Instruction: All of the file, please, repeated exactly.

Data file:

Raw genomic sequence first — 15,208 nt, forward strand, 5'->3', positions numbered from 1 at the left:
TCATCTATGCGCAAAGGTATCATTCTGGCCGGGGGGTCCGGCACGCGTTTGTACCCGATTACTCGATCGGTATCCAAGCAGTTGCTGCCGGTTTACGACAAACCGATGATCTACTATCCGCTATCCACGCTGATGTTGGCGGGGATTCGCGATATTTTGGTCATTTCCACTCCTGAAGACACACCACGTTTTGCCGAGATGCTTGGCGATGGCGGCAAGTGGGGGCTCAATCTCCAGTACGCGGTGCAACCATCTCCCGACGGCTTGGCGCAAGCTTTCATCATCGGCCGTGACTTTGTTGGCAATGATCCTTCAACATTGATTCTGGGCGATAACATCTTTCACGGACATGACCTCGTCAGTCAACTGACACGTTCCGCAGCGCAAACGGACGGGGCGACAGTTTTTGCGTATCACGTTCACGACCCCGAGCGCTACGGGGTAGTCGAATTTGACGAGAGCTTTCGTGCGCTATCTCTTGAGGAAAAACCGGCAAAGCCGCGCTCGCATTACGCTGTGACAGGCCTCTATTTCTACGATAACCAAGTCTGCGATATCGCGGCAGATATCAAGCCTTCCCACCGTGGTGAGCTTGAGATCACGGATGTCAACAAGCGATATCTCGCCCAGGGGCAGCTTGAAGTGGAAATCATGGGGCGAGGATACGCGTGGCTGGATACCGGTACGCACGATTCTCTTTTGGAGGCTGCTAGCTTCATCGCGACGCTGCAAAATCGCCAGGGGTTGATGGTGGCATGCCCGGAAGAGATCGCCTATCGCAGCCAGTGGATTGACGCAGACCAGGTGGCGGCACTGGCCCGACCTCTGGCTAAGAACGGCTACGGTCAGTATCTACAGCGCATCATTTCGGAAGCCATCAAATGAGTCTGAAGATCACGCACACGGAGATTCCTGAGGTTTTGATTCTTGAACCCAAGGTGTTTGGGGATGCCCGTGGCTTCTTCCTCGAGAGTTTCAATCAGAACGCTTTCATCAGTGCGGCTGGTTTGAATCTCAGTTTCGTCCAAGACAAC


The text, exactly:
Raw genomic sequence first — 15,208 nt, forward strand, 5'->3', positions numbered from 1 at the left:
TCATCTATGCGCAAAGGTATCATTCTGGCCGGGGGGTCCGGCACGCGTTTGTACCCGATTACTCGATCGGTATCCAAGCAGTTGCTGCCGGTTTACGACAAACCGATGATCTACTATCCGCTATCCACGCTGATGTTGGCGGGGATTCGCGATATTTTGGTCATTTCCACTCCTGAAGACACACCACGTTTTGCCGAGATGCTTGGCGATGGCGGCAAGTGGGGGCTCAATCTCCAGTACGCGGTGCAACCATCTCCCGACGGCTTGGCGCAAGCTTTCATCATCGGCCGTGACTTTGTTGGCAATGATCCTTCAACATTGATTCTGGGCGATAACATCTTTCACGGACATGACCTCGTCAGTCAACTGACACGTTCCGCAGCGCAAACGGACGGGGCGACAGTTTTTGCGTATCACGTTCACGACCCCGAGCGCTACGGGGTAGTCGAATTTGACGAGAGCTTTCGTGCGCTATCTCTTGAGGAAAAACCGGCAAAGCCGCGCTCGCATTACGCTGTGACAGGCCTCTATTTCTACGATAACCAAGTCTGCGATATCGCGGCAGATATCAAGCCTTCCCACCGTGGTGAGCTTGAGATCACGGATGTCAACAAGCGATATCTCGCCCAGGGGCAGCTTGAAGTGGAAATCATGGGGCGAGGATACGCGTGGCTGGATACCGGTACGCACGATTCTCTTTTGGAGGCTGCTAGCTTCATCGCGACGCTGCAAAATCGCCAGGGGTTGATGGTGGCATGCCCGGAAGAGATCGCCTATCGCAGCCAGTGGATTGACGCAGACCAGGTGGCGGCACTGGCCCGACCTCTGGCTAAGAACGGCTACGGTCAGTATCTACAGCGCATCATTTCGGAAGCCATCAAATGAGTCTGAAGATCACGCACACGGAGATTCCTGAGGTTTTGATTCTTGAACCCAAGGTGTTTGGGGATGCCCGTGGCTTCTTCCTCGAGAGTTTCAATCAGAACGCTTTCATCAGTGCGGCTGGTTTGAATCTCAGTTTCGTCCAAGACAAC